Productivity was down for most of the sectors in this year's Hispanic Business 500®, but retail served as a glaring exception.
The top Hispanic-owned retailers who returned surveys combined for an 84 percent spike in productivity – from $114,782 per employee in 2005 to $211,327 in 2006. The only other sectors reporting increases were manufacturing (9.3 percent) and finance (9.1).
The 25 companies that comprise the Hispanic Business 500's retail sector list posted combined 2006 revenues of $1.7 billion, an 11.3 percent decline compared to 2005. The segment ranks seventh out of the eight sectors in revenues and accounts for just 4.4 percent of the revenues on our list.
The retail leader is Sedano's Supermarkets, a Miami-based chain of 32 stores and 11 pharmacies, that faces mounting competition from Florida's dominant general market grocery chains as they open Hispanic-format outlets. Jacksonville-based Winn-Dixie is launching stores under its Hispanic Neighborhood Merchandising program, and Lakeland-based Publix is opening Publix Sabor supermarkets.
But Sedano's President Augustin Herran isn't worried. "That's not anything we consider significant. We have been catering to the Hispanic market for 40 years and we find it easy to attract a big diversity of Hispanics," he says. Sedano's succeeds by stocking a wide variety of Hispanic foods that cater to the communities surrounding each of its outlets. For example, a store in an area with a large population of Colombians sells a range of foods familiar to them.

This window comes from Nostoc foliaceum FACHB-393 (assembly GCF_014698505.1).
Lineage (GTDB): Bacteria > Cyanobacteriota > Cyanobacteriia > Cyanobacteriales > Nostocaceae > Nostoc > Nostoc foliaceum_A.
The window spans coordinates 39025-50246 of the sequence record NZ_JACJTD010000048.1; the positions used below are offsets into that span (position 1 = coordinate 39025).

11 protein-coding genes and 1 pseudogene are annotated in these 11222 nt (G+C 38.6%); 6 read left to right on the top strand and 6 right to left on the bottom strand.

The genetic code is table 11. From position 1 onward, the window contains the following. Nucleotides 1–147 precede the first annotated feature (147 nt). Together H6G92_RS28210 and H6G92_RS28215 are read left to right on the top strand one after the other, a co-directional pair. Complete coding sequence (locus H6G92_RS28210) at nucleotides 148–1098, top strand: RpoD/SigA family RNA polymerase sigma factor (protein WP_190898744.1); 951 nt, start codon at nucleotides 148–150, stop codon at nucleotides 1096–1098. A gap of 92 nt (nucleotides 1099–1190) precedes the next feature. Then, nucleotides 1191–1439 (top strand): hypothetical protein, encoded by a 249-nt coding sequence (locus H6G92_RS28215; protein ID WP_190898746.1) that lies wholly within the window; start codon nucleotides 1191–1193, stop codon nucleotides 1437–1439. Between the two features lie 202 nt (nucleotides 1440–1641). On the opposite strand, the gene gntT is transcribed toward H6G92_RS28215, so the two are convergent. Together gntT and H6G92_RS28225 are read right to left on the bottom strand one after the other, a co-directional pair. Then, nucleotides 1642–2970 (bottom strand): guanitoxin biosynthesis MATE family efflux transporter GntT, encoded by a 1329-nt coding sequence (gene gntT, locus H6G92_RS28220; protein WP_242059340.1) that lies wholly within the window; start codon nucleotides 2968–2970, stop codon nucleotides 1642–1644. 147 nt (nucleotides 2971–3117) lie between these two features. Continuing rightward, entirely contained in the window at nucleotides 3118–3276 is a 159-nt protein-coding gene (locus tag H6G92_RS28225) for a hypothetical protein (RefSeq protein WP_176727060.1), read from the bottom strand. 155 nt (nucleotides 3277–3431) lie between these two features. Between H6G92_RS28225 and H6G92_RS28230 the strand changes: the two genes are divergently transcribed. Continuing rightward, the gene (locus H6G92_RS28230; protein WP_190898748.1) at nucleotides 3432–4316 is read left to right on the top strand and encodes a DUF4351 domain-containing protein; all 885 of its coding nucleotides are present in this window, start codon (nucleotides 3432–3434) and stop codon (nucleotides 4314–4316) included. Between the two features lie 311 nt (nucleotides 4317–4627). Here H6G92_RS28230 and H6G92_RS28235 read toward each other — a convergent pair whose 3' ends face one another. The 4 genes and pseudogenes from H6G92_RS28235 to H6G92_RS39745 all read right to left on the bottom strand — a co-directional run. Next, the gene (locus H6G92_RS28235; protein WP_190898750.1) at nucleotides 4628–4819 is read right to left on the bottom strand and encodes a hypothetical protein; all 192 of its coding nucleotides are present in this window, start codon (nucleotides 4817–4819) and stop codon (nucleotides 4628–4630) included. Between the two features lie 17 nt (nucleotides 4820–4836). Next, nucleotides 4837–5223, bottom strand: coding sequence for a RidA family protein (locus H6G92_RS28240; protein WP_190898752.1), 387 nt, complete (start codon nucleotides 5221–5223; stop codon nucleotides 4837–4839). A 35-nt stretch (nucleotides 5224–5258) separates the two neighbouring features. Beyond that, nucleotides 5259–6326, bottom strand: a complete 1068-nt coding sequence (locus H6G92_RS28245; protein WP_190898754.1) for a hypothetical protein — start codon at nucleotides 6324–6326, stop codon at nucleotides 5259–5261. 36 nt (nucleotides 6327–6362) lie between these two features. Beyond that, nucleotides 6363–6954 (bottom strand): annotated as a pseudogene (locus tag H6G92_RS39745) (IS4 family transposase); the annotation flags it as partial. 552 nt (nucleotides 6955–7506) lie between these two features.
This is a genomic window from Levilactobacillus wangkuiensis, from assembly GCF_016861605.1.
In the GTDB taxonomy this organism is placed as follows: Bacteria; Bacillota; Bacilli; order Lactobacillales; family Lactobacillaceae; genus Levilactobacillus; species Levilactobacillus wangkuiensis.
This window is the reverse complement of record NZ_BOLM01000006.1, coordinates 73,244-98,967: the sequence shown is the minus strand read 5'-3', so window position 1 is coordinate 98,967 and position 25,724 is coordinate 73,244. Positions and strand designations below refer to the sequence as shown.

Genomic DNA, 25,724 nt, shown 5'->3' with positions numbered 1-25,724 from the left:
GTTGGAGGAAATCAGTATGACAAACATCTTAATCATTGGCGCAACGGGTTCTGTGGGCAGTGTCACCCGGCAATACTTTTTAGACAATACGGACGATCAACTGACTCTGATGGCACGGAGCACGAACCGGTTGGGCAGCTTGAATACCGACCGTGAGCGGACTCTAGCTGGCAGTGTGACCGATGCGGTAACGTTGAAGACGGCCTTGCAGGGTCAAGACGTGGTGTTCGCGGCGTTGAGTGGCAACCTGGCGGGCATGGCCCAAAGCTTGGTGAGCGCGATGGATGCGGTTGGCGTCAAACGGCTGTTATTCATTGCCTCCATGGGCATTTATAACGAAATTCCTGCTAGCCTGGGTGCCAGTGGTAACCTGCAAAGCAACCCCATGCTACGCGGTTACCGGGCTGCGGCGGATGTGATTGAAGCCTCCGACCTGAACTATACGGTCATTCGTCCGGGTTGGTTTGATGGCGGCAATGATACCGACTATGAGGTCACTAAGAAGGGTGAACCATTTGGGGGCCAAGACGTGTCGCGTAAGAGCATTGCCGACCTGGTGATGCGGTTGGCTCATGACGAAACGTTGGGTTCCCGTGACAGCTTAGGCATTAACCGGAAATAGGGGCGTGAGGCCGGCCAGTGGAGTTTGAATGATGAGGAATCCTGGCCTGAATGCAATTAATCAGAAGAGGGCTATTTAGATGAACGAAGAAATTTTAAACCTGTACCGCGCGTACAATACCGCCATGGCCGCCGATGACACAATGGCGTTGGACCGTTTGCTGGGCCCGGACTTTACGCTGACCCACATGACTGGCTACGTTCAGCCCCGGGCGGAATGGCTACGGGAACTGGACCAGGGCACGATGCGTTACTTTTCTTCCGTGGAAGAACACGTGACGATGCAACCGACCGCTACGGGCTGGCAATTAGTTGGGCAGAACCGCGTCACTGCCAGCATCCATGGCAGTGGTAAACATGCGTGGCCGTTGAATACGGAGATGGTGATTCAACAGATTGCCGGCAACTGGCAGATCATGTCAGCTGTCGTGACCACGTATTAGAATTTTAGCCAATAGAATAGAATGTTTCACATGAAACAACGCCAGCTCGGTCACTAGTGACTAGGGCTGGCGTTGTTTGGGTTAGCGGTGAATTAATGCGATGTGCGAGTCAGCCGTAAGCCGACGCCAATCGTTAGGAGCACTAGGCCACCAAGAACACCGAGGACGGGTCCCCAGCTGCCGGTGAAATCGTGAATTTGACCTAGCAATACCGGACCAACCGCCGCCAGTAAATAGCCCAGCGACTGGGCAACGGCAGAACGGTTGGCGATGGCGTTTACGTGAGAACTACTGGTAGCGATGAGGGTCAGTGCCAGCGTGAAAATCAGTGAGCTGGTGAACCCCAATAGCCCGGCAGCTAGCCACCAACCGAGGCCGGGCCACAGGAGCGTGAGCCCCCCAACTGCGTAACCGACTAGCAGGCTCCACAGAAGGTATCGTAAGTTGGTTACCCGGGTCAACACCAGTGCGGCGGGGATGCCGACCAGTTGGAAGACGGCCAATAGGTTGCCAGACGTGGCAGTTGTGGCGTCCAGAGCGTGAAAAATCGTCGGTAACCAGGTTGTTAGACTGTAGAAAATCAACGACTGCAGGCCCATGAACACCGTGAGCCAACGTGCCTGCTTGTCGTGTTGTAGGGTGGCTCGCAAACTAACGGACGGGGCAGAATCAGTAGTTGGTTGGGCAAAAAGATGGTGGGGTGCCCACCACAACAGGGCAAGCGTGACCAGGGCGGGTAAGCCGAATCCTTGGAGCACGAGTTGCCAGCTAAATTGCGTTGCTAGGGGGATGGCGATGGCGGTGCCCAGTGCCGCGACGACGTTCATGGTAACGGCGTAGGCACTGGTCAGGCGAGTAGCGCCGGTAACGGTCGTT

Sedano's strategy fuels steady growth. The supermarket chain is No. 15 on the Hispanic Business 500 with 2006 sales of $437.1 million, up from $385.9 million in 2005. The chain plans to open at least three additional supermarkets in South Florida within the next two years, and will eventually expand into Tampa and Orlando, Mr. Herran says.
Long Island, New York-based Dial A Mattress Operation Corp., which operates 1-800-Mattress, prospers amid growing competition from a variety of online, telephone, and brick-and-mortar retailers. The company is No. 68 on the Hispanic Business 500 with 2006 revenues at $110 million, up from $83 million in 2005. CEO Napoleon Barragan expects 2007 revenues to exceed the 2006 figure.
To cope with the competition, 1-800-Mattress sells top brands, offers good service, and forges partnerships. For example, some hotels accept requests from guests to buy mattresses they found to be comfortable during their stay, Mr. Barragan says. "We will continue looking for other types of partnerships," he says.
Gracious Home, a New York-based home furnishings retailer with two locations in New York City, also expects higher revenues in 2007. The company's 2006 revenues were $65 million, up from $62.5 million in 2005, to earn a No. 98 rank on our elite list. Gracious Home competes against giant retailers partly by accepting somewhat smaller profit margins, says CEO Natan Wekselbaum. He hopes to eventually open a third location. "But it's hard to compete with the largest companies because they are willing to pay expensive rent prices for the best locations," he says. "We will open the location when we find a reasonable deal."
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